The sport luxe revival stainless steel watches have long been more difficult to attain than their precious-metal counterparts. Not any more; sport luxe is in.
That we live in strange times needs no explanation or context. Politically, environmentally and ethically the world has been turned on its head in the past half-decade. But in the world of watches, the floor has been the ceiling for far longer.
Want a sports watch in full gold or platinum? If you have the budget you’ll be able to track down a precious metal (maybe even gem-set) Royal Oak, Daytona or Nautilus reasonably quickly. But ask for the same watch in stainless steel and you’ll join the back of a waiting list many months or even years long, if you aren’t laughed all the way out of the store altogether. So how did stainless steel become so ludicrously desirable to watch collectors?
Aside from wondrous aberrations like the steel Patek Philippe 1518, desirable steel watches didn’t really exist until 1972 when Audemars Piguet turned to late watch design supremo Gerald Genta with a simple request: “Make us the most luxurious watch in the world”.
Genta did so, creating the Royal Oak. He repeated the trick four years later for Patek Philippe with the Nautilus; the watch’s porthole-shaped bezel designed with the sailing-obsessed Stern family, the brand’s owners, in mind.
That original brief from Audemars Piguet, coupled with Genta’s tendency to use octagonal forms wherever possible – he was a true auteur in that sense – led to the creation of the Sport Luxe watch and, after a tentative first few years due to hesitant consumers, AP and Patek were joined by Vacheron Constantin’s 222, Girard-Perregaux’s Laureato and a host of integrated bracelet watches from Omega, which even today still define the current Constellation collection.
But it is only in recent years that we’ve been faced with the Kafkaesque scenario of steel references being considered more desirable, through lack of availability, than their precious metal equivalent.
Of course, the likes of Patek Philippe and Rolex could increase production, but why focus increasing resources on lower-margin steel watches when you can give your boutique sales staff the opportunity to upsell customers on higher-profit, precious-metal models?
So, as these brand CEOs dig their heels in and prepare to ride out the choppy waters brought about by a mix of guaranteed revenue and customer disappointment, others have this year stepped forward in bid to offer these customers watches of a similar ilk, swelling the ranks of the Sport Luxe category like never before.
First to be unveiled at Basel in March, albeit quietly, were high-end independents, Laurent Ferrier and Urban Jurgensen. Ferrier, with his Tourbillon Grand Sport, wanted to create a sports watch to commemorate his podium finish at Le Mans in 1979 and succeeded in roughing up his trademark elegance with satin-brushed case-finishing and a bold combination of brown dial and vivid orange markers.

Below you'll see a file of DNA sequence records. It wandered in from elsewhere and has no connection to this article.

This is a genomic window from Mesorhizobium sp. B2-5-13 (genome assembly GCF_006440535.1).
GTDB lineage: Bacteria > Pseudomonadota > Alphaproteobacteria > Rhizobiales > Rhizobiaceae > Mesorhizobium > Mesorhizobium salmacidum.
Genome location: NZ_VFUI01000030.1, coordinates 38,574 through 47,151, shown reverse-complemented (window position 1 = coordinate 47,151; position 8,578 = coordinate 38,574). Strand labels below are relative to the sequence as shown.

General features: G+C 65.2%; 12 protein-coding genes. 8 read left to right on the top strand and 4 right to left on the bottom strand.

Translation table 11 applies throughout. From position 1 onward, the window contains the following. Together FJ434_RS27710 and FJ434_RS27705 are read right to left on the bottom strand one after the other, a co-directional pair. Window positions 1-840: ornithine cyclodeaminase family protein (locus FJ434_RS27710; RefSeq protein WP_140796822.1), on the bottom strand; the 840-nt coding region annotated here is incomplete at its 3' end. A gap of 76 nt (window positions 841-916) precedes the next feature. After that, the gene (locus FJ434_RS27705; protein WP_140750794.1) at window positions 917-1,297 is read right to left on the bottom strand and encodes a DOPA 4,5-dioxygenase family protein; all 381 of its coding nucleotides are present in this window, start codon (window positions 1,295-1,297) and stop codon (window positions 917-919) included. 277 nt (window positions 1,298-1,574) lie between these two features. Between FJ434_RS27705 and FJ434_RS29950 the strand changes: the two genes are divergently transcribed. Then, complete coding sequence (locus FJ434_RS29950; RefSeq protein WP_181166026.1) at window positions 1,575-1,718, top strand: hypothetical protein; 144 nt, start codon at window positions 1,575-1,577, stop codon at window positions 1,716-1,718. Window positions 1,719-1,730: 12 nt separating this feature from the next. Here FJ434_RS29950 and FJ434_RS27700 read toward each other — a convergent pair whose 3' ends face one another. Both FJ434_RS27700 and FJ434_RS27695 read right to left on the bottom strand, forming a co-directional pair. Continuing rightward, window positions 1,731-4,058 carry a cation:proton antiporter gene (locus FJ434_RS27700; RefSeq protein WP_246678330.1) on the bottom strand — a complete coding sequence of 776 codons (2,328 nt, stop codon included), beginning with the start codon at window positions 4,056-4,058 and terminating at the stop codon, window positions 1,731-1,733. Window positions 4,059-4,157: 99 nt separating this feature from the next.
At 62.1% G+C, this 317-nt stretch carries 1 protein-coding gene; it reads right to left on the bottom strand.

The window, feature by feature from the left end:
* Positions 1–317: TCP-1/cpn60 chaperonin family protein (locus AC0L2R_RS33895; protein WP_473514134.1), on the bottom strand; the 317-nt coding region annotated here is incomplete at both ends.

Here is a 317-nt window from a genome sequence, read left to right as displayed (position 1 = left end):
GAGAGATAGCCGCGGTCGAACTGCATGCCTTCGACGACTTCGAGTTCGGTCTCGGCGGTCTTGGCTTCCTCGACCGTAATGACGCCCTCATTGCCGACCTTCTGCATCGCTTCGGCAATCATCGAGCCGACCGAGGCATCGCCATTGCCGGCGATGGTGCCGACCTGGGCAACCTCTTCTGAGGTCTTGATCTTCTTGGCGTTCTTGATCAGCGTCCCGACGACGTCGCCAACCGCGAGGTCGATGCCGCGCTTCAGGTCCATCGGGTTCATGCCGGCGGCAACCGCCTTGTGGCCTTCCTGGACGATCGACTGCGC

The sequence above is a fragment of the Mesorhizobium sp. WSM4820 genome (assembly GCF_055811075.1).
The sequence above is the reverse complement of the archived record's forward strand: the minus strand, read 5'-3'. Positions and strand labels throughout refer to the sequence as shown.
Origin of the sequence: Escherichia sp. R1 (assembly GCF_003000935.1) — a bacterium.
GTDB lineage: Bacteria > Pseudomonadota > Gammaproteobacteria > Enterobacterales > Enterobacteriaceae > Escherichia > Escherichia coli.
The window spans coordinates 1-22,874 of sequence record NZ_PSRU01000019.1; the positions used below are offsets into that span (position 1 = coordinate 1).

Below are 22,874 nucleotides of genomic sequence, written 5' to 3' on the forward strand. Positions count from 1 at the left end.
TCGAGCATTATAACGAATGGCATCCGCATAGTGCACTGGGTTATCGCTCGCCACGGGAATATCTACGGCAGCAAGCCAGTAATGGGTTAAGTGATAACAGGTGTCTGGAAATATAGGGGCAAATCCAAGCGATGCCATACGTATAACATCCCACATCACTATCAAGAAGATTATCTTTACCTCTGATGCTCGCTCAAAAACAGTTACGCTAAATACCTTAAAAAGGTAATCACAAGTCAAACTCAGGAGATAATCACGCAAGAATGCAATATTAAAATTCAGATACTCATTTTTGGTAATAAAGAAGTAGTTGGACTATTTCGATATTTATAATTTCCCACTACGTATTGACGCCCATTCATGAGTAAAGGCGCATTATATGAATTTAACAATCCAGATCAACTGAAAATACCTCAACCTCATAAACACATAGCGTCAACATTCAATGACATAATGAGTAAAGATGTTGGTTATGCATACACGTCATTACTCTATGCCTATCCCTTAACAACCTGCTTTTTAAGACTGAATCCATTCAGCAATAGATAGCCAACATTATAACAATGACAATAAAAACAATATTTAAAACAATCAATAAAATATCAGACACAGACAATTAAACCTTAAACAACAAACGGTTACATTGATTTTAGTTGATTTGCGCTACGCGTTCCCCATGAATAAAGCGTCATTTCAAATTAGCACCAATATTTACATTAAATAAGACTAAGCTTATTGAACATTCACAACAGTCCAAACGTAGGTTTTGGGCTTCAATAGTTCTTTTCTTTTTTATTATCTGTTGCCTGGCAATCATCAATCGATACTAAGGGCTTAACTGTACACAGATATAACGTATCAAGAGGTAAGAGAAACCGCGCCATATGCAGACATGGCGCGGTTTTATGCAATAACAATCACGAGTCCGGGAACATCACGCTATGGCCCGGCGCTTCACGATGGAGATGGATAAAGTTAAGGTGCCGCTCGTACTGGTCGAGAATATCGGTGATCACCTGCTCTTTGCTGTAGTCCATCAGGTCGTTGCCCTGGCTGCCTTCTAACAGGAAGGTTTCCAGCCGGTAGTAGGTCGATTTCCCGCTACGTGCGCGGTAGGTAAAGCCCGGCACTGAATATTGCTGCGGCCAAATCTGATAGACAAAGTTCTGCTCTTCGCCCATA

The Jurgensen One is also a sports watch debut for the traditionally reserved Urban Jurgensen and the beautifully executed integrated bracelet is a cascade of intersecting curves inspired by ripples on the water.
French brand Bell & Ross revealed its biggest departure yet from the cockpit-instrument aesthetic it’s been recognised for since launching in 1992, the BR-05 collection. Yes, designer Bruno Belamich’s signature ‘circle in a square’ signature remains central to the design, but the square is softened, melding seamlessly with the bracelet to form a handsome silhouette, clearly inspired by the past and yet at the same time utterly contemporary. While Bell & Ross has focused mainly on the use of steel for the collection it has created one gloriously louche range-topper in full 18ct rose gold.
Family-owned watch and jewellery brand Chopard was next to stake its claim with the Alpine Eagle which offers genuine heritage as a heavily redesigned take on the brand’s 80s favourite, the St Moritz. The original was designed by current brand co-president Karl-Friedrich Scheufele as he was just starting out, while the Alpine Eagle was a passion project of Scheufele’s son, Karl Fritz. Ball Watches, better recognised for its tritium gas tube illumination than heritage-inspired designs, has also entered the fray with its Icebreaker, one of the brands most stylish models in some time, and one that pushes form ahead of function.
That A. Lange & Sohne’s own take on the Sport Luxe watch is named Odysseus suggests a journey is on the cards, either through jet-set clientele or for the watch with a wider collection in the pipeline. The design mimics the two large apertures at the 3 and 9 o’clock positions already found on the Zeitwerk, but here used for day and date complication (with back and forward pushers cleverly disguised as case asymmetry) rather than digital hours and minutes.
Certainly if 2019 has proved anything, it’s that anyone can create a watch using a tried and tested blueprint. What no-one can predict is how desirable they become four decades from now. Let’s wait and see.